A panatela is a long, thin, and currently unfashionable cigar. The latin root of the term is “pan” which means bread. Panatela is a diminutive form of the word; in Italian it means a small loaf, or a thin biscuit. In Spanish it can also mean pound cake, which might cause some confusion if you’re looking for cigars in a Spanish bakery. In this case you may want to document your experience for a future BBC comedy sketch.
Panatelas can be from about 5 1/2 to 7 inches in length with a ring gauge from 34 to 38, sort of like a thin lonsdale. It is one of the historically “standard” sizes but in recent years it has become increasingly rarer due to the trend toward larger ring gauges. The long thin aspect lends it an elegant appearance which according to some people makes it more attractive to female smokers. That sounds to me like a stereotype, so I’m not going to give it too much weight; on the other hand I’m sure there are guys out there who would feel a little uncomfortable smoking this in the pub. I can hear the Virginia Slim jokes already.
The thin ring gauge makes this a difficult cigar to roll: the most common problem is a tough draw because there are so few leaves to work with. Aside from the annoyance of a bad draw, a tight roll will result in a bitter and tarry smoke. On the other hand, if the roller overcompensates and rolls the cigar too loosely, the burn will be too hot and the flavor unbalanced.
I am happy to report that the Padron panatela suffers from neither of these problems. The cigar is actually quite soft to the touch, which I thought might be an indication of a loose roll, but the roll turned out to be perfect. It had an easy draw and an even and fairly slow burn.
It isn’t the prettiest cigar in the world — the wrapper has a few large veins and a variegated black and brown appearance. The color is similar to the finish on my Gibson 335, now that I think of it.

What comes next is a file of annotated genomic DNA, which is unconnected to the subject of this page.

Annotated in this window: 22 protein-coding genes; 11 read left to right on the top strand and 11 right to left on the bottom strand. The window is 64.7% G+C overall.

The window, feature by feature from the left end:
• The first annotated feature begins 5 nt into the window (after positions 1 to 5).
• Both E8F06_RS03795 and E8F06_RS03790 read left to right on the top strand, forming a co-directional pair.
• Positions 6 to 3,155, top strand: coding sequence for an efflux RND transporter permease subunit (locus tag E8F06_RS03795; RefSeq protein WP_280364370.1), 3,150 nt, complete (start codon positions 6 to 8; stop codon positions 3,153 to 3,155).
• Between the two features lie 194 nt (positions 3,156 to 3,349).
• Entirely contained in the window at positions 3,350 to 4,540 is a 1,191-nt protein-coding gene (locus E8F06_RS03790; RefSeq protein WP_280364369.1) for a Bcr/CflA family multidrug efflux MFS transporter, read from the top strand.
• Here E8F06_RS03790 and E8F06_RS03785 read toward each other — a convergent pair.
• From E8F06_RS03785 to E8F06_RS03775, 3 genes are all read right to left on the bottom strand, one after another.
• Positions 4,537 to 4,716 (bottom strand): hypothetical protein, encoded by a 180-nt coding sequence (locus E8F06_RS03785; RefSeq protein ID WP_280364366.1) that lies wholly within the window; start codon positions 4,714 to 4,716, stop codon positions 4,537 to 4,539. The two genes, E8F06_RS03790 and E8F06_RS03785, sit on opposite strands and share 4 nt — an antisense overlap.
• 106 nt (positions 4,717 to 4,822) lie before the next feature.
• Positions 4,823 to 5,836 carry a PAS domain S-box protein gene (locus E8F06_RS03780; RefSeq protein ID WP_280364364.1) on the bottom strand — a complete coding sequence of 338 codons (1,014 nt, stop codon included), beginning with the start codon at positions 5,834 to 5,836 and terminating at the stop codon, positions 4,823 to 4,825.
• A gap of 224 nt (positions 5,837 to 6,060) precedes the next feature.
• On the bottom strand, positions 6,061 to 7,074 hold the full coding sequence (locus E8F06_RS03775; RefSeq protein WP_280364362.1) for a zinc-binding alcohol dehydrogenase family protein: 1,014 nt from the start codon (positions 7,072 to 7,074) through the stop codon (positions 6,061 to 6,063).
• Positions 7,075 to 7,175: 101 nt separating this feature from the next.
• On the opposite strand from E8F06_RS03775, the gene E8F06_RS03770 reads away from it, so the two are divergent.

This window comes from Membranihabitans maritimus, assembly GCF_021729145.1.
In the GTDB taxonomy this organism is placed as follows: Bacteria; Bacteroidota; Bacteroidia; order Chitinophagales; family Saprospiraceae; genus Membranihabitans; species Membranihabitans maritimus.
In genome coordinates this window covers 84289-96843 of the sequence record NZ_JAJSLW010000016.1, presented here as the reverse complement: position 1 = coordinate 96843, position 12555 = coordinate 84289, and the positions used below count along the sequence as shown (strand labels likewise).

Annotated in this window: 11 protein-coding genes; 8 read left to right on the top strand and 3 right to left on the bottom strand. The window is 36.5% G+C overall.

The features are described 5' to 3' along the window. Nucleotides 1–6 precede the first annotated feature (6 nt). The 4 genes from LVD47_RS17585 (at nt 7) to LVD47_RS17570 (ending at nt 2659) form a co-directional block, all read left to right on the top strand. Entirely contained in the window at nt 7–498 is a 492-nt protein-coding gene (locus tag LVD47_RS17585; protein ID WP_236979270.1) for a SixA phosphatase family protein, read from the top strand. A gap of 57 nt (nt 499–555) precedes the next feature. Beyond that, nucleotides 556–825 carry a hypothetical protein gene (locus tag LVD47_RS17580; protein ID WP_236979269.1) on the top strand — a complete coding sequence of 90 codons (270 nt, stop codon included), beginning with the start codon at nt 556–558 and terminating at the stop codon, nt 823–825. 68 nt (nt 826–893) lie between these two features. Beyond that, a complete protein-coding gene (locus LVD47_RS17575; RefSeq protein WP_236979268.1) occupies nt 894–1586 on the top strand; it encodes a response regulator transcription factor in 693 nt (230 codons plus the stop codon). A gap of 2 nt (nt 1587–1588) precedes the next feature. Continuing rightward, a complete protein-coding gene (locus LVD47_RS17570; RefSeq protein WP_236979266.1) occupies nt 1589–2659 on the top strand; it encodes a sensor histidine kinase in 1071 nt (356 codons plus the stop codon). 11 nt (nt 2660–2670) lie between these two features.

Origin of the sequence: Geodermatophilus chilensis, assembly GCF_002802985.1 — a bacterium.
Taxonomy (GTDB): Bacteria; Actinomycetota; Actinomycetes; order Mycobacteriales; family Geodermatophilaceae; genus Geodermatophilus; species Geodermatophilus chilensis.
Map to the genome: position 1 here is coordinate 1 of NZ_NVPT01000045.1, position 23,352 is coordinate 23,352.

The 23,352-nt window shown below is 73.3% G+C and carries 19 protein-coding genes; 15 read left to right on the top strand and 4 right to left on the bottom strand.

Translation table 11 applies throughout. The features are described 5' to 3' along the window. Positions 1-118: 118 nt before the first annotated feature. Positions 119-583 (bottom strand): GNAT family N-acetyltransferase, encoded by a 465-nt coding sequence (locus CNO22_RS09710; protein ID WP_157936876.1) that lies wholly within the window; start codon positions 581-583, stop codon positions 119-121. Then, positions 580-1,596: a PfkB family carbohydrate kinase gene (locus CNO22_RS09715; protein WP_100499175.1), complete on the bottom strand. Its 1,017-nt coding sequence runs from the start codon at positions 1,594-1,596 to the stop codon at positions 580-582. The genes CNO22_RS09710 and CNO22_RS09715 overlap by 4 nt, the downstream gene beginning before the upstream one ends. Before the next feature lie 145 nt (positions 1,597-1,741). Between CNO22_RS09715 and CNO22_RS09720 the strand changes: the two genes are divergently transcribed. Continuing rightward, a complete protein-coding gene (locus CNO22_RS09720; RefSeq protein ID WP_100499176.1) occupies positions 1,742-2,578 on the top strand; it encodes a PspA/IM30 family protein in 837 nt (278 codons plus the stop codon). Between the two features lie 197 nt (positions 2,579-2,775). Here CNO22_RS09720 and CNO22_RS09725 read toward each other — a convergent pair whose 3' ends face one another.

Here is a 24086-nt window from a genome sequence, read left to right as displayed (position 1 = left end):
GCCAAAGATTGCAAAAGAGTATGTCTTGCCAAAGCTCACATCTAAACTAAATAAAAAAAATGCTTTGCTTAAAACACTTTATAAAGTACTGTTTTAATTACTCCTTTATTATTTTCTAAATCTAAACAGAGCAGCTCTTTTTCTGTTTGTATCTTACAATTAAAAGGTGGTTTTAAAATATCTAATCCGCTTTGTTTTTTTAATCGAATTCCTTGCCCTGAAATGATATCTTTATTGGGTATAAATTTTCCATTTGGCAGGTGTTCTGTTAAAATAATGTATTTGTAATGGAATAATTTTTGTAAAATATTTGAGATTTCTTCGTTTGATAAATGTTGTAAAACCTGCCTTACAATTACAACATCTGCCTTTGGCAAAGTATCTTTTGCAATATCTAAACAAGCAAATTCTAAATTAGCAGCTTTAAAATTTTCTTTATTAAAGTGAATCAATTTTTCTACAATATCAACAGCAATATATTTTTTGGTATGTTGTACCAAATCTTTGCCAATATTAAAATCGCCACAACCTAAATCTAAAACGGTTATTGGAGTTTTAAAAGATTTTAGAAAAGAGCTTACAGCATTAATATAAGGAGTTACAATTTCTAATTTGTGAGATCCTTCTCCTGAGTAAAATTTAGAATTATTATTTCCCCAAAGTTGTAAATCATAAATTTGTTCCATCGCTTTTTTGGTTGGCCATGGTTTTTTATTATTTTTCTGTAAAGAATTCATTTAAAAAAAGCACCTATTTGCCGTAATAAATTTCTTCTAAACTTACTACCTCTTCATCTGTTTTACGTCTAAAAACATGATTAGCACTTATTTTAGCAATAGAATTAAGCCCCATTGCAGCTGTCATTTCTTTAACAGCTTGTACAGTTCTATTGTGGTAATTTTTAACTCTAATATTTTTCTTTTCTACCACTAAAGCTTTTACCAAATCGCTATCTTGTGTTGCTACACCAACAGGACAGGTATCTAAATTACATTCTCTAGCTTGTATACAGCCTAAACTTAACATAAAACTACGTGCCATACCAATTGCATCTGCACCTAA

The Padron panatela is typical of Padron’s Thousand series. It’s full flavored from the first draw with a long finish and a slight bite that mellows after the first inch or so. The flavor is predictably woody with some rich coffee bean flavors, graduating after the mid point to a milder roast.
Despite its delicate size factor this is a full-bodied cigar that means business. It is a little tempting to smoke this one too quickly because the small ring gauge results in a smaller volume of smoke, but don’t. Take your time with it and it won’t get hot or bitter.
There isn’t a whole lot of change or complexity in this cigar, aside from the mellowing effect after the first inch or so. The lack of complexity with smaller ring gauge cigars is often due to the fact that fewer leaves can be incorporated in the blend. And while the flavor here doesn’t span the spectrum, the part that it focuses on is quite tasty.
If you like the Padron Thousand series cigars, and you can appreciate the “panatela experience,” you will most likely enjoy this cigar as well. At two to three dollars a throw, it’s worth a try. And if you’re afraid to be seen smoking an overgrown Virginia Slim, you can always herf it up Cigarfan style: by yourself in the back yard, with the dogs. The dogs may laugh at you, but they won’t tell anyone.